Measles outbreak: race to give a million children MMR jabs


One million children who missed out on the MMR vaccine around a decade ago are to be targeted in a national campaign to raise the level of protection against measles.

Alarmed by the Swansea outbreak, where almost 900 people have been diagnosed with the disease, Public Health England is appealing today to parents of children who missed one or both of the MMR jabs before the age of five to send them for vaccination.

Measles was virtually eliminated in the 1990s following the introduction of MMR vaccine after the disease infected over 500,000 children a year in the 1950s and 1960s. But the disease re-established itself in the mid-2000s following an unfounded scare linking MMR to autism which caused many parents to abandon the vaccine.

Immunisation rates fell nationally to less than 80 per cent in 2005. Older children who missed their vaccinations are now the most vulnerable.

Dr Mary Ramsay, head of immunisation at Public Health England, said children born in 2001-02, who are now just starting secondary school, had the highest rate of non-vaccination, and this was also the age group in which measles cases were highest. "We have a legacy of older children who were not vaccinated as toddlers. They are now at secondary school where measles can spread very effectively. We estimate a third of a million 10- to 16-years-olds are completely unvaccinated," she said.

London and the South-east are at greatest risk of outbreaks because the region's traditionally more mobile population made families more difficult to track.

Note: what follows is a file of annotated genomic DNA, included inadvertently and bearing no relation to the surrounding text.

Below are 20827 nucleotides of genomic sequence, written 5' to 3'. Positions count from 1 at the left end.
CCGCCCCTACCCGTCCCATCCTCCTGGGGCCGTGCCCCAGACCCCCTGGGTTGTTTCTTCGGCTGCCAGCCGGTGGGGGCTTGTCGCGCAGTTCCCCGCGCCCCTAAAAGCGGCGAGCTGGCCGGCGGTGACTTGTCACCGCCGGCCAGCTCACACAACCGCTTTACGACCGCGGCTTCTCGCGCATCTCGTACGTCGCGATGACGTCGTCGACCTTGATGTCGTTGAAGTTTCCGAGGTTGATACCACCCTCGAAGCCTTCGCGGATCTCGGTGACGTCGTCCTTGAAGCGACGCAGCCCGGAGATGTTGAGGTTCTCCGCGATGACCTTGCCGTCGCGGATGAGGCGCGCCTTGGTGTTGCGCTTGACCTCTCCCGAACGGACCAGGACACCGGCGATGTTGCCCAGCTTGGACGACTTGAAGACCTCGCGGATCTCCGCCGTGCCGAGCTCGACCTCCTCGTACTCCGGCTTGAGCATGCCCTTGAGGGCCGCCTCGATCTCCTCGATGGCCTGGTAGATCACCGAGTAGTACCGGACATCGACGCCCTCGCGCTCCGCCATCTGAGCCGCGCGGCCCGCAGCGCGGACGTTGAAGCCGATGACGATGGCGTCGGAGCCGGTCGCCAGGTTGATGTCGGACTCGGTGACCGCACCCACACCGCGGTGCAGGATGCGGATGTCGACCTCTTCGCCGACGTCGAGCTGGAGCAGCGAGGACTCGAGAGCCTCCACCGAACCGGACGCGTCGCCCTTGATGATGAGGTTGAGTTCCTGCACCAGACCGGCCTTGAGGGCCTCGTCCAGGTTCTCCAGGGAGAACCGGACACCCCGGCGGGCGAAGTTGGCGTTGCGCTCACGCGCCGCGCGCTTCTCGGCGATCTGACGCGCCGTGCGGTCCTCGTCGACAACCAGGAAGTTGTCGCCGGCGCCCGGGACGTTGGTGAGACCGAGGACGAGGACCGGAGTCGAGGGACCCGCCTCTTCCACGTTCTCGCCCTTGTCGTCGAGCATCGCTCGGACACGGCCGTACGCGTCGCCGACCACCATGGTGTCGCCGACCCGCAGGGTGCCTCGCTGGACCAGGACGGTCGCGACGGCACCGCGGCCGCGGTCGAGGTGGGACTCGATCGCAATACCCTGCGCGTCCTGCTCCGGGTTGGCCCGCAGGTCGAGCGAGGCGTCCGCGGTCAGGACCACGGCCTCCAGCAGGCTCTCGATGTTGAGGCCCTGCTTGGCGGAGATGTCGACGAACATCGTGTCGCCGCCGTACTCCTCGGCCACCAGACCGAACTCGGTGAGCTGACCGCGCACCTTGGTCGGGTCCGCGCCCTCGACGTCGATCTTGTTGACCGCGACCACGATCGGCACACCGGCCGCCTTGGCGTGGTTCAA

Dr Ramsay said: "Measles is a potentially fatal but entirely preventable disease so we are very disappointed that cases have recently increased. The only way to prevent outbreaks, such as the one we are seeing in South Wales, is to ensure good uptake of the MMR vaccine across all age groups. Measles is not a mild illness – it is very unpleasant and can lead to serious complications."

The campaign will also target the third of a million 10- to 16-year-olds who had only one vaccination, as well as children younger than 10 and older than 16 who also missed the jabs, numbering a further third of a million. The aim is to complete the £20m campaign by September.

Unvaccinated children will be identified from GP records, where possible, and their parents will be contacted. But experts urged parents not to wait for a letter but bring their children to vaccination clinics to be provided in GP surgeries, schools and health centres.

Professor David Salisbury, director of immunisation at the Department of Health, said it had stockpiled 1.2 million doses of vaccine, enough for every unvaccinated child. "The message is very simple: if you don't believe your children had two doses of MMR make an appointment with your GP," he said. Children are offered an MMR vaccine at 12 to 13 months, giving 95 per cent protection, and a second dose at three-and-a-half, which boosts this to 99 per cent.

The last drive to increase MMR vaccination levels in 2008 had only limited success. But Professor Salisbury said the new campaign would be better co-ordinated, with a higher profile. "This time we have got evidence of risk [from Swansea] that is so clear. We didn't have that last time."

About one in 15 children who catch measles will develop complications like deafness, meningitis or brain damage. One in 5,000 will die. The year before the MMR was introduced, 86,000 children caught measles and 16 died. Because it spreads easily, 95 per cent of the population needs to be vaccinated. There have been two deaths in recent years – in 2006 and 2008 – after over a decade of none. Fifty years ago, the illness killed 500 children a year in the UK, but vaccination almost eliminated it.

Vaccination rates vary widely but are at their lowest in London where, in some areas, they dropped as low as 30 per cent in the mid-2000s. Cases of measles so far this year are distributed across England but are highest in the North-west and North-east.

Of the 108 people who have been admitted to hospital with measles this year – 20 per cent of those infected – 15 had complications including pneumonia, meningitis and gastroenteritis.